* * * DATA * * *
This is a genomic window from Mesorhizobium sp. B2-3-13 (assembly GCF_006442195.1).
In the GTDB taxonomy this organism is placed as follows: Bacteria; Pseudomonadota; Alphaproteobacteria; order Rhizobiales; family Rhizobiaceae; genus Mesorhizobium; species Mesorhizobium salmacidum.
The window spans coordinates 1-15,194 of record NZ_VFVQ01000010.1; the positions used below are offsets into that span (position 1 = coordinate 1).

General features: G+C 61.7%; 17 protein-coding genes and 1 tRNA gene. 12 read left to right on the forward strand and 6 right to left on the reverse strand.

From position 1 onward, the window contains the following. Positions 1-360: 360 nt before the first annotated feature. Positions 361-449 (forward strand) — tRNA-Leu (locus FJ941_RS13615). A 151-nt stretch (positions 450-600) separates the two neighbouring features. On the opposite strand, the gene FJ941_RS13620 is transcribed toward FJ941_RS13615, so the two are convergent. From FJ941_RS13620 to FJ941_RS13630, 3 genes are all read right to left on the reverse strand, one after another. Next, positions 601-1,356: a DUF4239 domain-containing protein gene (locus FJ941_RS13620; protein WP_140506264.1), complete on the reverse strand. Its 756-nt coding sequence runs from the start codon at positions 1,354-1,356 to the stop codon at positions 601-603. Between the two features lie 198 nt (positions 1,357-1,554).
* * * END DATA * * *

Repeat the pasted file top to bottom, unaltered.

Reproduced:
This is a genomic window from Mesorhizobium sp. B2-3-13 (assembly GCF_006442195.1).
In the GTDB taxonomy this organism is placed as follows: Bacteria; Pseudomonadota; Alphaproteobacteria; order Rhizobiales; family Rhizobiaceae; genus Mesorhizobium; species Mesorhizobium salmacidum.
The window spans coordinates 1-15,194 of record NZ_VFVQ01000010.1; the positions used below are offsets into that span (position 1 = coordinate 1).

General features: G+C 61.7%; 17 protein-coding genes and 1 tRNA gene. 12 read left to right on the forward strand and 6 right to left on the reverse strand.

From position 1 onward, the window contains the following. Positions 1-360: 360 nt before the first annotated feature. Positions 361-449 (forward strand) — tRNA-Leu (locus FJ941_RS13615). A 151-nt stretch (positions 450-600) separates the two neighbouring features. On the opposite strand, the gene FJ941_RS13620 is transcribed toward FJ941_RS13615, so the two are convergent. From FJ941_RS13620 to FJ941_RS13630, 3 genes are all read right to left on the reverse strand, one after another. Next, positions 601-1,356: a DUF4239 domain-containing protein gene (locus FJ941_RS13620; protein WP_140506264.1), complete on the reverse strand. Its 756-nt coding sequence runs from the start codon at positions 1,354-1,356 to the stop codon at positions 601-603. Between the two features lie 198 nt (positions 1,357-1,554).